On the dangers of a failed U.S. strategy of containment

Thursday, August 1, 2013

Containing North Korean adventurism was always an element of a larger understood American security protocol: the United States would ensure the safety and territorial integrity of our postwar reformist Asian allies–Japan, the Philippines, South Korea, and Taiwan–which in exchange would not become nuclear powers and would not return to the destructive nationalist warring of the 1930s.

The advent of a small nuclear arsenal in North Korea and the ongoing translation of Chinese fiscal power into military growth unfortunately required the U.S. to reemphasize as never before, to both our friends and enemies, that extraordinary commitment. We were obligated to remind the increasingly tense region that a North Korean invasion or missile attack, or a major unilateral Chinese entry into the air space or waters of these four countries, would be met by a proportionate American reaction that would ensure such aggression would prove unwise.

Unfortunately, the Obama administration has not really done that, but instead loudly boasted about negotiations with Russia over reducing deployable nuclear weapons. Russia, of course, no longer has non-nuclear clients that look to it for a nuclear umbrella of security; it certainly is not so relevant to the Pacific as in the past. So the negotiations seem fossilized and pose more of a direct interest to those not involved in them than aimed at making the world a safer place.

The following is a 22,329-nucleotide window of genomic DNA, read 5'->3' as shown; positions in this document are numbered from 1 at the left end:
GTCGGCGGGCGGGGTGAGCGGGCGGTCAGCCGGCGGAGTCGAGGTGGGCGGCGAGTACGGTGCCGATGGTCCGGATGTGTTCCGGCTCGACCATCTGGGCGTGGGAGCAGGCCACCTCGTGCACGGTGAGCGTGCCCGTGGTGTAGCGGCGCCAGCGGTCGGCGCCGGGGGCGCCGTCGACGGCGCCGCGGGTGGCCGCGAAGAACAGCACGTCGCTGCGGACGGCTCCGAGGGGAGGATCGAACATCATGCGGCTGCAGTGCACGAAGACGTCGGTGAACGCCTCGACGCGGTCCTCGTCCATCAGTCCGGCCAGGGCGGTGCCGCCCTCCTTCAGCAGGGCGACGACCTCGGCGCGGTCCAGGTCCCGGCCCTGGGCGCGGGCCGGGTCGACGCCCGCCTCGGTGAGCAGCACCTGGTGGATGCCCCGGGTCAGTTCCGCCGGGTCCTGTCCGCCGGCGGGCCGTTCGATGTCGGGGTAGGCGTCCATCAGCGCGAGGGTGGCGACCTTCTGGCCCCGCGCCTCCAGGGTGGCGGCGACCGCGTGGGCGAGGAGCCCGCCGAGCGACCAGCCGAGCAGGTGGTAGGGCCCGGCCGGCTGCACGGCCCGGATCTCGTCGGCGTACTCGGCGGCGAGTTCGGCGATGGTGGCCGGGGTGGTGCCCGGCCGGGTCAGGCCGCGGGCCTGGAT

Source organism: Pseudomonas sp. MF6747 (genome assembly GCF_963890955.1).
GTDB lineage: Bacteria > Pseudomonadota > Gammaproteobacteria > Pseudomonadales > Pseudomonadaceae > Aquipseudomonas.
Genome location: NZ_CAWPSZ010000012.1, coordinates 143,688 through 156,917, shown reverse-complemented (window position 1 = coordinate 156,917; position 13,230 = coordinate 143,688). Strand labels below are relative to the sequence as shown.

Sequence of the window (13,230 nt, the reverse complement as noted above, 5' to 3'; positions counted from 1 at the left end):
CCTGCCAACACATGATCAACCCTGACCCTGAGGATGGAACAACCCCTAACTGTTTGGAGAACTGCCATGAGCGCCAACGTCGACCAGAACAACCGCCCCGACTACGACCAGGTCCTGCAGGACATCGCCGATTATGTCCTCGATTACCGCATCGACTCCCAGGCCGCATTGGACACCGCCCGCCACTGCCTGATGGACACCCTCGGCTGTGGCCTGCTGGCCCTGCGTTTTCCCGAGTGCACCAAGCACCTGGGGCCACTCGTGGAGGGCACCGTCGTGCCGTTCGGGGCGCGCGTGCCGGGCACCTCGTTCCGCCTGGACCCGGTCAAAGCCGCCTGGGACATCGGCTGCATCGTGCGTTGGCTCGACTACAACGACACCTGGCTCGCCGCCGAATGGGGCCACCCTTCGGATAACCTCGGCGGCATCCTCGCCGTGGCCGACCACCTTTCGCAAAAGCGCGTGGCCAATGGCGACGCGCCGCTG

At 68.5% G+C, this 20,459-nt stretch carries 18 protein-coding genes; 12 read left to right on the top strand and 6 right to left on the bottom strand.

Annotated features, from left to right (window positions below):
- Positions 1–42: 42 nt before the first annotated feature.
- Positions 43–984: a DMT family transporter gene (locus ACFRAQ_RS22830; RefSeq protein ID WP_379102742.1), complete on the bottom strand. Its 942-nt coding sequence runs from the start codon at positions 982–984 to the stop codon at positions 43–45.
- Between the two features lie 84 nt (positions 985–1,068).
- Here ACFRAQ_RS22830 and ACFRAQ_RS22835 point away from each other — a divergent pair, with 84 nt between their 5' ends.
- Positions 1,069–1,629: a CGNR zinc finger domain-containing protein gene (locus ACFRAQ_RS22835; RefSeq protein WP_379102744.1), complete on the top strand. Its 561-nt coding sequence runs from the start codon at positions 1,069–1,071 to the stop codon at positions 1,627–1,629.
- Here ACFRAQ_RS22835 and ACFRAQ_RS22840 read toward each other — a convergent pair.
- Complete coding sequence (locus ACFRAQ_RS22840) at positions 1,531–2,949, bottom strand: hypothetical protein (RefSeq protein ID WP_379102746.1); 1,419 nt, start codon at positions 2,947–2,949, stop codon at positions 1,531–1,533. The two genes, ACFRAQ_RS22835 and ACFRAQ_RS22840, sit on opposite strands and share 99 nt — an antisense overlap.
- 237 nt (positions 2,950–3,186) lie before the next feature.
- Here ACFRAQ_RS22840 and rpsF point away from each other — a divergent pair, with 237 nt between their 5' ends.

Even more unfortunately, such talk about cutbacks in our deployable strategic arsenal coincides with sequestration reductions in the defense budget, and a sort of embarrassing paralysis in the Middle East. From the Mediterranean to the Persian Gulf we have issued serial deadlines and redlines, but otherwise mostly watched as Americans perished in Libya and the “liberated” country turned into something like Somalia. Syria has become the Balkans of the 1990s. Egypt is a mess whose warring sides–Islamists, secular reformers, the military, and Mubarak hold-overs–all unite in sharing a common disgust for the benefactor U.S. Iraq is all but abandoned by the U.S. Iran ignores our nagging pleas to cease uranium enrichment. And the more we brag about al-Qaeda on the run, the more we seem to run from it.

The global fallout is not hard to predict. Over the next few years–if not sooner–either North Korea or China will probably gamble that a regional adventure is worth the risk. And in anticipation of that aggressive mindset, our allies will either make humiliating concessions, or, more likely, take the appropriate steps to become nuclear.

In this regard, a nuclear Japan or South Korea would quickly produce a nuclear arsenal analogous to our own rather than comparable to the unreliable weapons of North Korea. We should not, after all, expect successful states–that have played by the postwar rules, produced wealth and exported valuable products, and are model international citizens–to tolerate missiles flying over their airspace, or suffer periodic existential threats by nuclear powers, without making the necessary adjustments–if they sense that the overwhelming power of the allied U.S. is neither overwhelming nor necessarily allied.